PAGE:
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Windhoek City Council faces labour suit


THE Public Service Union of Namibia (PSUN) is threatening to register a case against the City of Windhoek with the Labour Commissioner for not paying their platoon officers and sub-officers outstanding remunerations.

This was announced in a press briefing by the union’s secretary general, Matthew Haakuria, giving the municipality 12 days to respond to their demands.

According to Haakuria, in 2012, firefighting staff at the Windhoek City Council, who are attached to the emergency and disaster risk management division, applied for advertised positions of platoon officers and sub-officers.

“However, to their disappointment, they were placed at minimum and lower grade of their respective salary grades. After the job review of 2014, it was realised they are wrongly placed, which resulted in underpayment, and had to be rectified,” he added.

Haakuria said PSUN discovered that some supervisors are paid less than their subordinates due to this irregularity.

“We are giving them up to the end of this month to respond or else we will take action. Failure to do so, we will register a case with the Labour Commission,” he said.

He added that since 2012, the employees have been fighting to be placed on the correct salary scales in their respective grades and to be paid their lost earnings.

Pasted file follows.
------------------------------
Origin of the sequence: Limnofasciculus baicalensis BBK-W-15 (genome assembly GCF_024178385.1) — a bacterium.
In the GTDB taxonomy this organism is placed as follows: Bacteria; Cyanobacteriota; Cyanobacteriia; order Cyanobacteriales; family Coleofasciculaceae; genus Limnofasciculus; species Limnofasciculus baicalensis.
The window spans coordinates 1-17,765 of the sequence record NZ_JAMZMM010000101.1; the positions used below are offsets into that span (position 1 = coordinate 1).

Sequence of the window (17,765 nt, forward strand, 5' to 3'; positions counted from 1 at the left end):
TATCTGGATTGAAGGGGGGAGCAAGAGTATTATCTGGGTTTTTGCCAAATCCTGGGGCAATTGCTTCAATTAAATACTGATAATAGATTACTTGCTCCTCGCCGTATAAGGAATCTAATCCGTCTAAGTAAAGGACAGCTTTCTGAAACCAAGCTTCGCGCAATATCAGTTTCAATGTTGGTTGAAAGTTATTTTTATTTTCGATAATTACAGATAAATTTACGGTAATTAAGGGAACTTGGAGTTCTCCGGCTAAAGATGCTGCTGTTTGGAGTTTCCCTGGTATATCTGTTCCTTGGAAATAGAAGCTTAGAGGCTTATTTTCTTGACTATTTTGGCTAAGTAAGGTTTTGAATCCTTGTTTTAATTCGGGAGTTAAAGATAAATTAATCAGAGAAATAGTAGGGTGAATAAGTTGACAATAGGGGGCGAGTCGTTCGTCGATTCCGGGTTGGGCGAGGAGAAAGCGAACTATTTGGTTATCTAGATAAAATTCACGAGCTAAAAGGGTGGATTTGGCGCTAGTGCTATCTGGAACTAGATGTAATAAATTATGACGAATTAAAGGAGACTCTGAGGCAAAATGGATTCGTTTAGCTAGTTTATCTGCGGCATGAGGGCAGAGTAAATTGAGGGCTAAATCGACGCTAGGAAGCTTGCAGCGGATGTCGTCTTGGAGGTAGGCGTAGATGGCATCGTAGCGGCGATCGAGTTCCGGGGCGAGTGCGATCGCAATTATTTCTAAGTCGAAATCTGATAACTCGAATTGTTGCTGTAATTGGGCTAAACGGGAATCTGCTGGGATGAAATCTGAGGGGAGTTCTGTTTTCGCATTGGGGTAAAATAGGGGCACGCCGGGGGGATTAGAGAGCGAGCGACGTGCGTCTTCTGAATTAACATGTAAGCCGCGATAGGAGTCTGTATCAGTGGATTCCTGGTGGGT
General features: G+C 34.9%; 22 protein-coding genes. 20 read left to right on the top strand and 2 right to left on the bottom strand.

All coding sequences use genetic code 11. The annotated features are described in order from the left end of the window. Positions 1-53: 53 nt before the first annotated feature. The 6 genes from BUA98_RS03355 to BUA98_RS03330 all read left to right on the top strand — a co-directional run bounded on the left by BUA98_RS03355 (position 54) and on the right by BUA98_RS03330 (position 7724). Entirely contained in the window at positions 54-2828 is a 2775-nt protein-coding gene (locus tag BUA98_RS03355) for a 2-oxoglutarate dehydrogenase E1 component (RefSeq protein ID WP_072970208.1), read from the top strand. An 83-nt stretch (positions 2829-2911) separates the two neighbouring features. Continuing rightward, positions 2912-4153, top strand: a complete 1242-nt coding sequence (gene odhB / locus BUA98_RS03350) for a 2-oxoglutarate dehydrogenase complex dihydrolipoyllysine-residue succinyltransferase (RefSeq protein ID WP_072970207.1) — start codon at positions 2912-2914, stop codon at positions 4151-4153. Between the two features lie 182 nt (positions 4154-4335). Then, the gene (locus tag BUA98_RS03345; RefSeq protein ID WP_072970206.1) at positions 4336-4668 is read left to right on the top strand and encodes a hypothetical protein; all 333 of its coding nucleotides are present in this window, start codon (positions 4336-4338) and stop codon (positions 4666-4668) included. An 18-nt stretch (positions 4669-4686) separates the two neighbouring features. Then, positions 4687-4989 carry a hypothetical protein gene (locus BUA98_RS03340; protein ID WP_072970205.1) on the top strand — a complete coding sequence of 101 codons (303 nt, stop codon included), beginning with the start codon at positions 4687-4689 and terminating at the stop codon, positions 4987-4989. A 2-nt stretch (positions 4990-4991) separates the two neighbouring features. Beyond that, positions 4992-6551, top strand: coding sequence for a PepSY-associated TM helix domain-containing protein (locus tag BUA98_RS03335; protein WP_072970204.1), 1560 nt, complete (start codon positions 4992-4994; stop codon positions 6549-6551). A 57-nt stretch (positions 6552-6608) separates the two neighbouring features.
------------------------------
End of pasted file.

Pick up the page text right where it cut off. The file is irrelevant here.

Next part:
“For the last 10 years, they have been sent from one office to another with no solution insight.

He said the workers were told to follow procedures in raising their complaints despite the known fact that the available policy guidelines do not cater for this type of dispute.

Haakuria intervened in the matter last year and was also told to follow procedures.

According to PSUN, the affected employees have earned lower salaries, which has negatively affected the growth value of their pension over the years.

“They lost out on potential income from overtime payment due to reduced salaries. There was no progression in terms of salary notches in the services rendered to the City of Windhoek.

“The anomalies do not end here, as there are similar cases at the waste management division where a number of staff members were identified to act in supervisory positions without being remunerated despite policy provisions to that effect,” he said.

Haakuria said employees are told they acted voluntarily, therefore, they cannot be remunerated.

“The Ministry of Urban and Rural Development is squarely to blame for this mess,” he said.

One of the affected employees, a platoon officer at the Windhoek City Council, Mushupi Thimoteus, said when he applied for his position, he realised that his salary was not the same as his co-workers at the same rank.

Thimoteus also spoke on behalf of all the affected employees.

“We are not happy and we are looking forward to a positive outcome. They owe us about N$8 million, but the figure has been changing with time,” he said.

According to the Windhoek City Council spokesperson, Harold Akweenye, the council resolved to pay the outstanding remuneration.

“However, an agreement has to be reached between the city and the officers on the repayment [period]. Whether the repayment will be over five, four, three… months.

“Most importantly, an agreement that also needs to be reached between the two parties is either to pay retrospectively for three months, as approved by council, or 12 months as per the demands of the officers,” he added.

Akwenye added that payments will be effected as agreed upon.





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